Podculture: ‘I can be happy and trans’: Queer students find joy in music

Isabel Funk and Maia Pandey



The Daily spoke with students and faculty about what queer music means to them — from pop divas to indie artists.

SOPHIE LEYVA: Any time I’m walking around on campus, I listen to music.

GEORGE SEGRESS: I think it’s gotten to a point where if I don’t have music playing, my brain is like, ‘Wow, this is really quiet.’

CLAIRE GARDNER: I listen to music probably, like, 50% of my day.

LAUREN JOYCE: I don’t listen to music very often because it’s really distracting, so I can’t do it when I’m doing anything else. So when I’m listening to music, I’m just listening to music.


ISABEL FUNK: From The Daily Northwestern, I’m Isabel Funk. 

MAIA PANDEY: And I’m Maia Pandey. This is Podculture, a podcast about arts and culture on campus and beyond. For many people, music is ingrained into the fabric of their day — from walking around campus with earbuds to connecting to the AUX at a party.

FUNK: But music is also correlated to how we express ourselves and connect to different parts of our identity and culture. In this episode, we spoke to queer students and faculty about how they use music to find community and connect to their identities. 

RYAN DOHONEY: I think broadly, music and sexuality have been completely intertwined from the very beginning of human history. I think what music’s really good for, among other things, is music really does give us shape to our emotional lives and gives us a sense of what we enjoy. And those are all things that can go into our conceptions of sexuality and how we understand our own relationship to our bodies and what we enjoy. 

FUNK: That’s Bienen Prof. Ryan Dohoney, who has spent much of his career studying the connection between music and sexuality. This fall, he’s teaching a class called Sound, Sexuality and Space.

DOHONEY: There are these moments really of recognition where we sort of hear in someone else some echo of who we are, and oftentimes finding that with sexual identity, or coming to terms with one’s gayness or queerness, the music is so fundamental. It was for me, and I see it in my students.

FUNK: Music has a long history in the queer community, from jazz and blues in the 19th century to disco music in the 1970s and 1980s.

PANDEY: Black musicians were key to pioneering these genres and creating space for queer people and narratives in the music industry.

FUNK: Bessie Smith, Ma Rainey and Lucille Bogan were instrumental to the evolution of blues music in the early 1900s. These artists, and others, used their music to express queerness and gender ambiguity.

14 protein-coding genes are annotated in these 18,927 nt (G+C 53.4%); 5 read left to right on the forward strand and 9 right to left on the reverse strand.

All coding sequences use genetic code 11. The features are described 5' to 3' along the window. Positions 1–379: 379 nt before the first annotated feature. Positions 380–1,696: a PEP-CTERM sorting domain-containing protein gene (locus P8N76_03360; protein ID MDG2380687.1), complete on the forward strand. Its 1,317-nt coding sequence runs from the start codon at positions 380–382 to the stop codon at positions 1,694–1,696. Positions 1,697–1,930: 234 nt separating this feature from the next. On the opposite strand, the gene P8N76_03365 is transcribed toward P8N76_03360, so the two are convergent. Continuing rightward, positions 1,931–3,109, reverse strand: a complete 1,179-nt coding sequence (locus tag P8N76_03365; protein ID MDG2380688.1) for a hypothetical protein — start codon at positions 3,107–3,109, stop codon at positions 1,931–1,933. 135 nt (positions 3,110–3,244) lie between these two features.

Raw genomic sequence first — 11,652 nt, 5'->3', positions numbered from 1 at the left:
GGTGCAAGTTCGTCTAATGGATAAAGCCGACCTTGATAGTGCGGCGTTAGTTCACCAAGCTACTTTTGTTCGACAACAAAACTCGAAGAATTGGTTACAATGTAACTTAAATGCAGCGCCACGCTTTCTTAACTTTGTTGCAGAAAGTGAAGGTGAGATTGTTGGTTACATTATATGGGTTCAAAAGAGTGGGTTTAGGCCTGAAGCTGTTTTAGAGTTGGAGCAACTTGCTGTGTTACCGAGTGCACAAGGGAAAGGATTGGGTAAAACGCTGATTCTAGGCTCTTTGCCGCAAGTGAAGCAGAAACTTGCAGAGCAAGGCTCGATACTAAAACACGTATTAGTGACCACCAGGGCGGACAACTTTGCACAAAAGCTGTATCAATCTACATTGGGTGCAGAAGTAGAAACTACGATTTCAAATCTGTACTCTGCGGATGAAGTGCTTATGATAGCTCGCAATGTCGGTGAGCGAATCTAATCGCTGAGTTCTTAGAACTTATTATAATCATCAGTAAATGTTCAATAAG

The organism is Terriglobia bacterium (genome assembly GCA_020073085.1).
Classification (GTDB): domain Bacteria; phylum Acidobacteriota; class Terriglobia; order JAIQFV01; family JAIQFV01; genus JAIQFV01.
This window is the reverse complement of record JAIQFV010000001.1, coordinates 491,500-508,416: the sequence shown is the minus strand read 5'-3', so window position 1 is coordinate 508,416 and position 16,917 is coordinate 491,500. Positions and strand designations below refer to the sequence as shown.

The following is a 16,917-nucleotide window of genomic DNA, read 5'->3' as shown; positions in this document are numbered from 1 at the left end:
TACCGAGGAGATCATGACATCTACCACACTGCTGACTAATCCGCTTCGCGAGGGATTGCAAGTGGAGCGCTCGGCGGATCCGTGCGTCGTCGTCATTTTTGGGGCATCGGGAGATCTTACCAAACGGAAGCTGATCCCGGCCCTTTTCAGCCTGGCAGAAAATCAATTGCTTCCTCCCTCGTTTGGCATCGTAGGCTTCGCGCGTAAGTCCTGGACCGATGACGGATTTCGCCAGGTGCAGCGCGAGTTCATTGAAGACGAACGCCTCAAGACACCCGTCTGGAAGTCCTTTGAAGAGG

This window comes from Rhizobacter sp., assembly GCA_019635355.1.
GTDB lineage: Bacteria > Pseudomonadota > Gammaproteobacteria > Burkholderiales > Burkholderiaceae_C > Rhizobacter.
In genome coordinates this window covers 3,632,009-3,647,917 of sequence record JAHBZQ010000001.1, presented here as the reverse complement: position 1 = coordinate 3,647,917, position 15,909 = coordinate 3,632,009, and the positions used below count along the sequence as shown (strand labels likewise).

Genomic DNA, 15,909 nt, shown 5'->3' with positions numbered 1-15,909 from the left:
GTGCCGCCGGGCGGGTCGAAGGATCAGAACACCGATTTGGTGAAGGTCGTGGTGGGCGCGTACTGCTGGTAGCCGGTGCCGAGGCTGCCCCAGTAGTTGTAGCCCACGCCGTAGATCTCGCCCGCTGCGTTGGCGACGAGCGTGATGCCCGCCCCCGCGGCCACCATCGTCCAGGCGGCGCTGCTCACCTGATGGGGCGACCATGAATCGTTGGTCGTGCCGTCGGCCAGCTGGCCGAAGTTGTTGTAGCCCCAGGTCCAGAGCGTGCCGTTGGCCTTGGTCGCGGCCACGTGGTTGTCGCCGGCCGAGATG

DOHONEY: Lyrical content, you know, expressions of same-sex desire constitute a kind of queer music. That can’t be overstated as something important for younger people growing up, to kind of hear that affirmation of possibility. But there’s a long history, really, of this other kind of queering, a listening that does active work queering and appropriates music for its own needs and desires. Queers have long been listening to music that is not overtly queer, but finding queer things in that, and I realized that that is almost, makes that an almost meaningless definition of what queer music is. 

PANDEY: Weinberg sophomore Sophie Leyva said they have often sought out music to affirm their queer identity — music that is often by queer-identifying artists.

LEVYA: I find that a lot of songs written about queer people by people who are not queer tend to be really lacking in nuance and don’t really reflect my own experiences, at the very least. The best stuff is usually made by queer people for queer people. A queer person has to be involved somewhere for it to be queer music, otherwise it’s just kind of like an inaccurate retelling of someone else’s opinion of what we’re like.

PANDEY: Leyva said Scottish pop artist Sophie and Venezuelan musician and rapper Arca are two of his favorite artists.

LEVYA: Their music expresses a full spectrum of emotions. And in particular, joy was the most important to me. Because a lot of narratives about trans people are just about how miserable we are, how much we hate ourselves or how hard it is to be trans. But there’s a lot of joy in being trans also. And I’m thinking in particular of (“Immaterial”) by Sophie — the song talks about transcending your body and saying, “I can be anything I want, I can do anything I want.” And it was just really, really important to me. When I was just starting to deal with questioning my gender, remembering that being trans doesn’t have to be miserable, that I can be happy and trans and yeah, I can do anything I want. It’s my life.